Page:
Metropolitan University


Video recording of Barbara Holland's presentation

Audio recording Barbara Holland's presentation



Metropolitan University Background:

Twenty years ago, convinced that the nation’s state and land-grant universities faced deep, even historic structural changes in the coming years, the National Association of State Universities and Land Grant Colleges sought support from the Kellogg Foundation to examine the future of public higher education.


In 1999, the Kellogg Commission of distinguished academicians reported that “the tried-and-true formula of teaching, research, and service no longer serves adequately as a statement of our mission and objectives. The growing democratization of higher education, the greater capacity of today’s students to shape and guide their own learning, and the burgeoning demands of the modern world require us to think, instead, of learning, discovery, and engagement....


“Our universities need to return to their roots in rural America with new energy for today’s new problems....  We need a new emphasis on urban revitalization and community renewal comparable in its own way to our rural development efforts in the last century....  We need to redouble our efforts to improve and conserve our environment and natural resources....


“Among the significant problems facing society today are challenges of creating genuine learning communities, encouraging lifelong learning, finding effective ways to overcome barriers to change, and building greater social and human capital in our communities.... Close partnerships with the surrounding community help demonstrate that higher education is about important values such as informed citizenship and a sense of responsibility. The newer forms of public scholarship and community-based learning help produce civic-minded graduates who are as well-prepared to take up the complex problems of our society as they are to succeed in their careers.”[1]


At much the same time, a new association of American colleges and universities was founded by a group of university presidents[2] who shared a vision of a distinct urban/metropolitan mission for their institutions, the Coalition of Urban and Metropolitan Universities, or CUMU. What these institutions – now numbering nearly one hundred – share is a purposeful and systematic commitment to the place in which each resides, an abiding engagement and mutually beneficial relationship with their communities and their needs.[3]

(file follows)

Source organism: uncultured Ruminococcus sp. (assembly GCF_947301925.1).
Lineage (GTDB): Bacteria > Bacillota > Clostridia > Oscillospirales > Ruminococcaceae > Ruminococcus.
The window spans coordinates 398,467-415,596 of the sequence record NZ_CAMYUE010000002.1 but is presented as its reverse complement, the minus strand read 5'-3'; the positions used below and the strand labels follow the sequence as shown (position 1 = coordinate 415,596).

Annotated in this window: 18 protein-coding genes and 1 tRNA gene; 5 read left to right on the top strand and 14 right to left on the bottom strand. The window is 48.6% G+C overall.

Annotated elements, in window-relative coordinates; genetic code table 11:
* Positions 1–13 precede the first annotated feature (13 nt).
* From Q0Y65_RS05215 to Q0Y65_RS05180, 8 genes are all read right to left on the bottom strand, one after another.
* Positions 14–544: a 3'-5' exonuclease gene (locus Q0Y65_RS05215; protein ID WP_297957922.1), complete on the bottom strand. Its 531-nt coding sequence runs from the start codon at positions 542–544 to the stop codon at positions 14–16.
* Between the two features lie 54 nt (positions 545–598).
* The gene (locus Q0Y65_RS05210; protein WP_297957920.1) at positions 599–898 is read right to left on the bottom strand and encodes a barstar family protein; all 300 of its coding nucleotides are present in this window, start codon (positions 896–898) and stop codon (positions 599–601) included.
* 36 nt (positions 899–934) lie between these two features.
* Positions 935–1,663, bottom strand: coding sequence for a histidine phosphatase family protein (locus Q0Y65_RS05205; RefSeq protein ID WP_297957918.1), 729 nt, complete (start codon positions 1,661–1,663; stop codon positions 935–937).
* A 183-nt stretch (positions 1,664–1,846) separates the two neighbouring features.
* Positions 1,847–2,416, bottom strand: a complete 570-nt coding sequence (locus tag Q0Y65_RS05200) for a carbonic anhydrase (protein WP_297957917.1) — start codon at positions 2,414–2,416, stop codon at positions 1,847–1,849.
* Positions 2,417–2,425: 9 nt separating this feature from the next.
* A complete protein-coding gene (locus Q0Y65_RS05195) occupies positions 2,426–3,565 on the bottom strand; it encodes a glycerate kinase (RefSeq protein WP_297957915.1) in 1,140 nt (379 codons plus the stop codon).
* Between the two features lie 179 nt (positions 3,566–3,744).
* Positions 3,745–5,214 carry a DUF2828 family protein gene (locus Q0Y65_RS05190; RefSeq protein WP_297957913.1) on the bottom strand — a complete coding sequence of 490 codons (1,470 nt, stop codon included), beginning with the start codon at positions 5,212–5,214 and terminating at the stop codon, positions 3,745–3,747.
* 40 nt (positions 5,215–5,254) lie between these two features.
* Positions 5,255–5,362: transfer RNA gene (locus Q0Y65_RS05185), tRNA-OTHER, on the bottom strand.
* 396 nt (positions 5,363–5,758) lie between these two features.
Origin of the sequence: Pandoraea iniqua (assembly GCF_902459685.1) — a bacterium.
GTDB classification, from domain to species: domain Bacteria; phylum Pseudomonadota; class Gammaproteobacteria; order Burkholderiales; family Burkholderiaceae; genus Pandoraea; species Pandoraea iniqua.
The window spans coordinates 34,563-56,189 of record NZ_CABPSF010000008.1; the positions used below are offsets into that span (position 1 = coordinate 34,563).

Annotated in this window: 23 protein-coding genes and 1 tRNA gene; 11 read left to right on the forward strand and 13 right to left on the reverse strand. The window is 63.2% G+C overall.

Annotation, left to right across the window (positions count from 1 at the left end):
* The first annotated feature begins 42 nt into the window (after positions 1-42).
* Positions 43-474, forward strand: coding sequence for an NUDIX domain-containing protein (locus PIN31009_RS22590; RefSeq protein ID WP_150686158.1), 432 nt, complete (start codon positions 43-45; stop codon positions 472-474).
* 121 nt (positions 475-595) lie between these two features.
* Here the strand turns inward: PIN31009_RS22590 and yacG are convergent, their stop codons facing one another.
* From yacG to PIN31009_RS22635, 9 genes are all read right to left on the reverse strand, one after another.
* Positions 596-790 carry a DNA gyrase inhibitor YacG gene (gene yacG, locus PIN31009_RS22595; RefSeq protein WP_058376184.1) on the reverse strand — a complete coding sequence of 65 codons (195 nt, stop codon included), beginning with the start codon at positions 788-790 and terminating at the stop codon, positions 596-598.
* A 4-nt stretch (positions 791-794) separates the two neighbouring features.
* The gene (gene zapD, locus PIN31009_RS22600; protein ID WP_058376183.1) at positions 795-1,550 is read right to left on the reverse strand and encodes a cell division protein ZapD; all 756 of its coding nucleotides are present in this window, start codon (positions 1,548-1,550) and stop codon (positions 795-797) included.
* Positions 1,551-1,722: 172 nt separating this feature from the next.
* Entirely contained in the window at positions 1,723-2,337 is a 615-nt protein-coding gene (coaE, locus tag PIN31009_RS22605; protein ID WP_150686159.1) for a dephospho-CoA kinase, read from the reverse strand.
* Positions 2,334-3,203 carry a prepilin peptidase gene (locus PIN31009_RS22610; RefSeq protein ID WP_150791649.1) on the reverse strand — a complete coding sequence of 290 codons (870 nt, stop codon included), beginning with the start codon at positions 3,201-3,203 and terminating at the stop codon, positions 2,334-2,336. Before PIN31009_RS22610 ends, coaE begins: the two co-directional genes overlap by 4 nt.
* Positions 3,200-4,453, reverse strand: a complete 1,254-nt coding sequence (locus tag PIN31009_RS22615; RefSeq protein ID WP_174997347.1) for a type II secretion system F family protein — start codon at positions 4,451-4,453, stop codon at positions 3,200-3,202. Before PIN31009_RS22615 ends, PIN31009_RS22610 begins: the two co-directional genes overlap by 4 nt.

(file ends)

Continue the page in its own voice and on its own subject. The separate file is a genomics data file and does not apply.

In Fall 2013, faced with a “perfect storm” of changing demographics, diminished state appropriations, and unprecedented competition in the marketplace for higher education, USM undertook a “Direction Package” process to assess its future identity, needs, and resource allocations. From this process in Spring 2014 emerged a widespread consensus, internal and external , that USM would best build upon its established strengths and assets by joining this movement of universities engaged to improve their communities through teaching, learning, and productive, mutually respectful and beneficial engagement.

[1] Kellogg Commission on the Future of State and Land-grant Universities, Returning to Our Roots: Executive Summaries, 1999.

[2] Including USM’s own at the time, President Patricia Plante.

[3] See Steven Diner, 2010 Presidential Address, Metropolitan Universities Journal, July 2010.